The Political Aspects of St. Augustine’s City of God – John Neville Figgis
When one civilization has fallen and another is in its birth throes, people are apt to be seduced by the rushlights of a false leadership. The mind and mood of such a time of transition are intensely puzzling and those who would meet its needs must have insight and vision. The Epistle to the Hebrews was written after the fall of Jerusalem in the interest of a larger faith and in defense of the substantial authority of Christianity. When Rome was sacked by Alaric in 410 A. D., the shock of the catastrophe reacted against Christianity. Augustine wrote the De Civitate Dei to prove that the disaster was the inevitable Nemesis of the luxuries and corruptions of the citizenship and had little to do with Christianity, which had only a slight hold on public life. He also pointed out the contrast between the actual city to which the Romans were fanatically devoted, and the ideal city of his prophetic vision, contending that this ideal is eternal and unrealized but in process of realization. He was further convinced that Christianity was not merely a superior gnosis but a scheme of redemption, justified by its higher ethical standards and by the better conduct of its adherents. This apology has all the limitations of the time and the writer, but Augustine was a mystic and a statesman, and the importance of this writing is in the fact that “in it for the first time an ideal consideration, a comprehensive survey of human history found its expression.”
The Political Aspects of St. Augustine’s City of God.
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Background on the City of God (from wikipedia)
The sack of Rome by the Visigoths in 410 left Romans in a deep state of shock, and many Romans saw it as punishment for abandoning traditional Roman religion for Christianity. In response to these accusations, and in order to console Christians, Augustine wrote The City of God, arguing for the truth of Christianity over competing religions and philosophies and that Christianity was not responsible for the Sack of Rome, but instead was responsible for its success. He attempted to console Christians, writing that even if the earthly rule of the Empire was imperiled, it was the City of God that would ultimately triumph. Augustine’s eyes were fixed on Heaven, a theme of many Christian works of Late Antiquity, and despite Christianity’s designation as the official religion of the Empire, Augustine declared its message to be spiritual rather than political. Christianity, he argued, should be concerned with the mystical, heavenly city, the New Jerusalem, rather than with earthly politics.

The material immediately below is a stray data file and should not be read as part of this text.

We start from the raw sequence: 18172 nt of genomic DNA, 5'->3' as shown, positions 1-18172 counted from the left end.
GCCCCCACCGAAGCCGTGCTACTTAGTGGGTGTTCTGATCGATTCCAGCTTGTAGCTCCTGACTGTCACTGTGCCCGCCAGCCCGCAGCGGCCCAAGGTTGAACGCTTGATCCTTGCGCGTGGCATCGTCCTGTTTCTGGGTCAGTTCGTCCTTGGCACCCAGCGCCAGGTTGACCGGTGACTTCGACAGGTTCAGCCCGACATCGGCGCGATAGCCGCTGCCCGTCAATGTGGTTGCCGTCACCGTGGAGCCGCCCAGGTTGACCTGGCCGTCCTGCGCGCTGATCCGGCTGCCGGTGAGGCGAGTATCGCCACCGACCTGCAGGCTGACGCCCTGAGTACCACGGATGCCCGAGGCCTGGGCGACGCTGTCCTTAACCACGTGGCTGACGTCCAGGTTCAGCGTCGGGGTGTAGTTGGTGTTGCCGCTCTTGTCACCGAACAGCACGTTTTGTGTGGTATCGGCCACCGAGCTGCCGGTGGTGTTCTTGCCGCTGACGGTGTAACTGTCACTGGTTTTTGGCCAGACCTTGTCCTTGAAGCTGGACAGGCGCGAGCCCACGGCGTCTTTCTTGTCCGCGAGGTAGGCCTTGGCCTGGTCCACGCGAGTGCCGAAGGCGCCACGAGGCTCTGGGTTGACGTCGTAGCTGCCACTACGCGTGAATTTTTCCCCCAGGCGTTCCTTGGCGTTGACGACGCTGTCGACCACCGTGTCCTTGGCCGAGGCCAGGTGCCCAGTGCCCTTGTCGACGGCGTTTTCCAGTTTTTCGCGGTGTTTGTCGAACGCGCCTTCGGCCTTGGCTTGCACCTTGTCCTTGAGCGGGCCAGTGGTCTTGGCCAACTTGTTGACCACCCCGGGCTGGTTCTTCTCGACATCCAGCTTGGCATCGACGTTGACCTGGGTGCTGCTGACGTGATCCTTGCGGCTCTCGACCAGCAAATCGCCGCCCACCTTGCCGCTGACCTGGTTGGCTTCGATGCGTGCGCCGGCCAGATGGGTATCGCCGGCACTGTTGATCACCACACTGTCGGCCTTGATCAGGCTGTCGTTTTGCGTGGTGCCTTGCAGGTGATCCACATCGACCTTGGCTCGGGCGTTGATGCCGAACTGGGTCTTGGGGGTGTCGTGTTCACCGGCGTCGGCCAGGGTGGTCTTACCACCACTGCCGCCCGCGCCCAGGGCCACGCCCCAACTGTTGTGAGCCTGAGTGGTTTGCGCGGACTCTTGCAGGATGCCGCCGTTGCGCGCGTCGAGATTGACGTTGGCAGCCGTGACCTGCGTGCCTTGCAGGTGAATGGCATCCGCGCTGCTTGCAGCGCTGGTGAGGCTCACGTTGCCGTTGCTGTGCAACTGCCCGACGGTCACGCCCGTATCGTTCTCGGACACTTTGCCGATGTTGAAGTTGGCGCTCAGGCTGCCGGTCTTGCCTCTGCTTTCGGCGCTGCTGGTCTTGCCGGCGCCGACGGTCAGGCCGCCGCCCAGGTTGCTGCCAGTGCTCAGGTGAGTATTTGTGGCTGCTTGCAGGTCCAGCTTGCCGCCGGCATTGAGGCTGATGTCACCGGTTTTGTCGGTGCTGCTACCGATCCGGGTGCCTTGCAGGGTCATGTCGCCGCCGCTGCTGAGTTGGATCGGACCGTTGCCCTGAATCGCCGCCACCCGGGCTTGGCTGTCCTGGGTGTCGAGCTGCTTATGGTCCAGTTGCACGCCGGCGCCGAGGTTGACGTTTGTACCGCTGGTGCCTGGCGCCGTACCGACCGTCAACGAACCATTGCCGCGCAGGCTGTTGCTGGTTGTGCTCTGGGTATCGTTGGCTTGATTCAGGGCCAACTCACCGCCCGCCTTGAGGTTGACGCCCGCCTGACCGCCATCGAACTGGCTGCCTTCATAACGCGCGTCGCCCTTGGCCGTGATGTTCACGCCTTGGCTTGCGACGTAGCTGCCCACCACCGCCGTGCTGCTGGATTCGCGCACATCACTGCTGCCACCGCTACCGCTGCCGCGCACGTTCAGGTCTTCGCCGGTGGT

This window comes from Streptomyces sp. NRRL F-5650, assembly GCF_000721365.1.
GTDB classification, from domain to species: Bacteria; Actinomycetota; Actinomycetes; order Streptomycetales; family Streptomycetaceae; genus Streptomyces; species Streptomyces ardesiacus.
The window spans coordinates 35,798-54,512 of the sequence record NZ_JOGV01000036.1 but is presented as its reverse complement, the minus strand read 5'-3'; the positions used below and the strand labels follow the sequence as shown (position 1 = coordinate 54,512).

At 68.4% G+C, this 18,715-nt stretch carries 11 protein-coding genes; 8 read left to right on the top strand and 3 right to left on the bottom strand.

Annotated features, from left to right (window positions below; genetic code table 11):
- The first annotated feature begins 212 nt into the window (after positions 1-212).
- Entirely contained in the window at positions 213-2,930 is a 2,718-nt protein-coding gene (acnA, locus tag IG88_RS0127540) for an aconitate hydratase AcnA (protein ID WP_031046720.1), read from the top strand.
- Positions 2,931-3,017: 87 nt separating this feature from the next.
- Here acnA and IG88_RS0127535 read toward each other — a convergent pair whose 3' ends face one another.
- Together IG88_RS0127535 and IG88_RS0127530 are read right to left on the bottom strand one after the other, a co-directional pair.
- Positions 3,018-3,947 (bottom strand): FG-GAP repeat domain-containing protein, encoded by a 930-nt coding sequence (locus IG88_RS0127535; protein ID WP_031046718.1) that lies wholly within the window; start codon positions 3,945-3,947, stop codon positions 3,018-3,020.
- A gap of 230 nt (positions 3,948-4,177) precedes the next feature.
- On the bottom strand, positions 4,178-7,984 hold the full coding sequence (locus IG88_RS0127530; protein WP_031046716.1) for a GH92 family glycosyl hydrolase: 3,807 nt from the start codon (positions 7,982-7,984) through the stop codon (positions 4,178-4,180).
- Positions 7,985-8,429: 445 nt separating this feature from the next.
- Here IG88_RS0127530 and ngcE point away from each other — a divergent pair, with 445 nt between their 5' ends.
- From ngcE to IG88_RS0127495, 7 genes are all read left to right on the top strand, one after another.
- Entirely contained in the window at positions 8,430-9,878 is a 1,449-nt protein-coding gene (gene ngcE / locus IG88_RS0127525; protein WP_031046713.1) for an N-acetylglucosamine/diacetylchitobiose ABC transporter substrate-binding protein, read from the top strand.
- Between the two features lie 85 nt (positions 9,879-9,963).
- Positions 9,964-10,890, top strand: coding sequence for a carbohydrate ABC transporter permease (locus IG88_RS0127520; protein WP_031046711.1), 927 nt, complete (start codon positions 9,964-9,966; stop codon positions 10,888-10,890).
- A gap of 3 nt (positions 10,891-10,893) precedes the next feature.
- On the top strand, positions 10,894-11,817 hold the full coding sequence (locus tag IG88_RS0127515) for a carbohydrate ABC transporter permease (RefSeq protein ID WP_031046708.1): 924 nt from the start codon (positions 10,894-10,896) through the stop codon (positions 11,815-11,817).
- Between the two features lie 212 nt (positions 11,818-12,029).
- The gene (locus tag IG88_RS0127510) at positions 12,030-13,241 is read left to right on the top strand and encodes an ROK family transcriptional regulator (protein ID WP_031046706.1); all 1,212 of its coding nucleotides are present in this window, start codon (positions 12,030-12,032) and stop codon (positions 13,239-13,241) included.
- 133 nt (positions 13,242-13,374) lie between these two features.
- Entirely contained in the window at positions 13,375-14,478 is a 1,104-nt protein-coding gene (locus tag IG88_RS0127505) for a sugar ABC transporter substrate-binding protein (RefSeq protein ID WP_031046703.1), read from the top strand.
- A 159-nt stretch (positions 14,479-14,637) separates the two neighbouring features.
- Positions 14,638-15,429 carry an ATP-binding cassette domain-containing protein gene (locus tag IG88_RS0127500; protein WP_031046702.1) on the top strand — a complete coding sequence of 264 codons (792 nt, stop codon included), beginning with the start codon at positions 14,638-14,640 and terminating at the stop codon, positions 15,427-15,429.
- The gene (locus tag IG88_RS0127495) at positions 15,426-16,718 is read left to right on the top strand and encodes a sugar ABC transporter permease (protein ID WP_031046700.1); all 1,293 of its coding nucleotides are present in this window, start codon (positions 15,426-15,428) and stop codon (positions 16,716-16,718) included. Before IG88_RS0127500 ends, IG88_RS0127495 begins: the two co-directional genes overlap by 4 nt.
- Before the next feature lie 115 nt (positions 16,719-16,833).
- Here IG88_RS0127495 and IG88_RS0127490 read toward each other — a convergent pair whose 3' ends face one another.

The book presents human history as a conflict between what Augustine calls the Earthly City (often colloquially referred to as the City of Man) and the City of God, a conflict that is destined to end in victory for the latter. The City of God is marked by people who forgot earthly pleasure to dedicate themselves to the eternal truths of God, now revealed fully in the Christian faith. The Earthly City, on the other hand, consists of people who have immersed themselves in the cares and pleasures of the present, passing world.
Augustine’s thesis depicts the history of the world as universal warfare between God and the Devil. This metaphysical war is not limited by time but only by geography on Earth. In this war, God moves (by divine intervention/ Providence) those governments, political /ideological movements and military forces aligned (or aligned the most) with the Catholic Church (the City of God) in order to oppose by all means—including military—those governments, political/ideological movements and military forces aligned (or aligned the most) with the Devil (the City of Devil).
Many Catholics[who?] consider Jacques-Bénigne Bossuet’s Discours sur l’histoire universelle or Speech of Universal History (1681) to be a second edition or continuation of The City of God. This book updates universal history according to Augustine’s thesis of universal war between those humans that follow God and those who follow the Devil.
This concept of world history guided by Divine Providence in a universal war between God and Devil is part of the official doctrine of the Catholic Church as most recently stated in the Second Vatican Council’s Gaudium et Spes document: “The Church … holds that in her most benign Lord and Master can be found the key, the focal point and the goal of man, as well as of all human history … all of human life, whether individual or collective, shows itself to be a dramatic struggle between good and evil, between light and darkness … The Lord is the goal of human history the focal point of the longings of history and of civilization, the center of the human race, the joy of every heart and the answer to all its yearnings.”
(The text of the last section was taken from a Wikipedia entry and is available under the the Creative Commons Attribution-ShareAlike License.)
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